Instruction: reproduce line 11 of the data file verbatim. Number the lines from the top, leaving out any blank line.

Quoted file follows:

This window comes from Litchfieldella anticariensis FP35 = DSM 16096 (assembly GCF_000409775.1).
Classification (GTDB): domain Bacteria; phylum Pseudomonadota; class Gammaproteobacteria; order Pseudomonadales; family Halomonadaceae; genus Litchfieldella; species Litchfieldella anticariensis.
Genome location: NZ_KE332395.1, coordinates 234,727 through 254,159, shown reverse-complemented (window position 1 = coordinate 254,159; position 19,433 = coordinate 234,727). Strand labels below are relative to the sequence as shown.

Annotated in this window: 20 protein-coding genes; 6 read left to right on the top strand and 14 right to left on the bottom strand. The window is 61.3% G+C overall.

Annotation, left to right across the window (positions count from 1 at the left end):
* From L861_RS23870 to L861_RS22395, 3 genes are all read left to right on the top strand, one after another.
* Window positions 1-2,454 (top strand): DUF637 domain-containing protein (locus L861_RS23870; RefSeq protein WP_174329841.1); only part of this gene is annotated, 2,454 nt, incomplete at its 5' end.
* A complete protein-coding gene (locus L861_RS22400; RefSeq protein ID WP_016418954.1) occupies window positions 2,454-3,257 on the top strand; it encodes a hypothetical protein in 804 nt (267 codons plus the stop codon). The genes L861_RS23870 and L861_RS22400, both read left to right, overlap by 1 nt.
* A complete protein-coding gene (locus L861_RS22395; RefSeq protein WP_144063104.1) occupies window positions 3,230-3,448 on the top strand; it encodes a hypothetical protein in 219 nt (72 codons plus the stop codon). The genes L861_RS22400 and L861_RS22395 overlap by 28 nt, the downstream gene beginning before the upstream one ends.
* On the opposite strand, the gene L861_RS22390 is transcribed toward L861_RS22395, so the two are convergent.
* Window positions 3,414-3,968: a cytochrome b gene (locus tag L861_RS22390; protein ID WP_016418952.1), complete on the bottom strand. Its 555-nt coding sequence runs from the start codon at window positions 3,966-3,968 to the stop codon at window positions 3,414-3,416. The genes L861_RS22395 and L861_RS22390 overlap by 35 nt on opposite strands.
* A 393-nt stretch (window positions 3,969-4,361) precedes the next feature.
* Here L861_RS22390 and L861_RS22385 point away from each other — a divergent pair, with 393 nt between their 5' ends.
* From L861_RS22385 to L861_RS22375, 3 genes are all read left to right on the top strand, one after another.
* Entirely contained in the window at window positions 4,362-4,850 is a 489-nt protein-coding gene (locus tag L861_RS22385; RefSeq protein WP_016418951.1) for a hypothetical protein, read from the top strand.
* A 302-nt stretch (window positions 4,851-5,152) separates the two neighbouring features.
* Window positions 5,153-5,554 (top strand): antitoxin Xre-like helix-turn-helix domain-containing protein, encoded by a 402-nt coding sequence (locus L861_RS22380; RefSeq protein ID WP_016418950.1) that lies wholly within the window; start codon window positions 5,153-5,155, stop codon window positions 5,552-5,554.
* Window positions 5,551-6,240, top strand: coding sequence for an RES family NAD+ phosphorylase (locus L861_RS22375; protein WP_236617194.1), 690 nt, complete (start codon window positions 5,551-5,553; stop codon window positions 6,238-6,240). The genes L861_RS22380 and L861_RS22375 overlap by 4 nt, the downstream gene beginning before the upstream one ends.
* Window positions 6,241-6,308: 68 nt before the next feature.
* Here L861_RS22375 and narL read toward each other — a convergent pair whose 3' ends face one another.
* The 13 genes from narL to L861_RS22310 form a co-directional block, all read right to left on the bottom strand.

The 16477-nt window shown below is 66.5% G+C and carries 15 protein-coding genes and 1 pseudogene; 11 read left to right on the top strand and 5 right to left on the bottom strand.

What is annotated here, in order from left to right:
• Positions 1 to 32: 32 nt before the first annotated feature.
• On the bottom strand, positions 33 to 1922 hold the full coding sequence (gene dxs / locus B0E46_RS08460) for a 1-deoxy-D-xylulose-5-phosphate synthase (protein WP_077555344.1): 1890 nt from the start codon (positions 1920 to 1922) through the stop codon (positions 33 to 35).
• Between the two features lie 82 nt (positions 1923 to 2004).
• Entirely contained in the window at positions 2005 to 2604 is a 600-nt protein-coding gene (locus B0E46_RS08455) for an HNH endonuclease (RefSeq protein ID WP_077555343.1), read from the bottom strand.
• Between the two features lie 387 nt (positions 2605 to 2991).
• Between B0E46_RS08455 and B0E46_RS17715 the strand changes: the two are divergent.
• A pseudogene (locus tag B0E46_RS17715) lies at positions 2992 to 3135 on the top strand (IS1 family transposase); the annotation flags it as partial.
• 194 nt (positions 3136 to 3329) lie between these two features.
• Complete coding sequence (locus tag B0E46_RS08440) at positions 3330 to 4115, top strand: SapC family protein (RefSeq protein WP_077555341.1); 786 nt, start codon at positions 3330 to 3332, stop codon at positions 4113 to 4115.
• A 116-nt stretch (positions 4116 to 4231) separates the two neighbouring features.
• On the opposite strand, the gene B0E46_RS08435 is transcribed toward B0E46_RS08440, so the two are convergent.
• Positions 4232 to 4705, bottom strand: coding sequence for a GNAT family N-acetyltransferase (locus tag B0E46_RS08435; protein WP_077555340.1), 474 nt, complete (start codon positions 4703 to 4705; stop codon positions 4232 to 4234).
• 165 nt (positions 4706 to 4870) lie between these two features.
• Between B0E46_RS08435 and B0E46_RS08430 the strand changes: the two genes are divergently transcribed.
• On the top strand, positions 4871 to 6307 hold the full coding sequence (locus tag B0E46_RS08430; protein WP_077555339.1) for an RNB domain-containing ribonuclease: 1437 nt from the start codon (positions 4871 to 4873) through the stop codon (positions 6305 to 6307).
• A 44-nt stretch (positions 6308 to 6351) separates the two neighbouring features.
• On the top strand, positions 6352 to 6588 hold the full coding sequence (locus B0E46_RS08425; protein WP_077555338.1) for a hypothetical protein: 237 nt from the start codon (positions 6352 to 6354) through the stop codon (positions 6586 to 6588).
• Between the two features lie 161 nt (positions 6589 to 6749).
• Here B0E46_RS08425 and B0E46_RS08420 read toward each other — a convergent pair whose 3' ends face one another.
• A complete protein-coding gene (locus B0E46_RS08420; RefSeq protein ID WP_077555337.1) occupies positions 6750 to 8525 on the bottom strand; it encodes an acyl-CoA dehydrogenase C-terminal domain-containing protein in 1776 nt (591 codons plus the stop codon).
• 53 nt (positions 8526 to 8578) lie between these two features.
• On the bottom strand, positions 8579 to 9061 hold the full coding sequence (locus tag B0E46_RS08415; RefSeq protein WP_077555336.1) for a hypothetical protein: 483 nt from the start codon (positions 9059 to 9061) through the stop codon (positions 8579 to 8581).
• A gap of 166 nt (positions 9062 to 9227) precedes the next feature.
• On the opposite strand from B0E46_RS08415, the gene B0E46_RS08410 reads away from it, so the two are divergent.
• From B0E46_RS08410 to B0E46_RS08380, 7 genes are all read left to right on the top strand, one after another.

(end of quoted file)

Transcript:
* Window positions 3,414-3,968: a cytochrome b gene (locus tag L861_RS22390; protein ID WP_016418952.1), complete on the bottom strand. Its 555-nt coding sequence runs from the start codon at window positions 3,966-3,968 to the stop codon at window positions 3,414-3,416. The genes L861_RS22395 and L861_RS22390 overlap by 35 nt on opposite strands.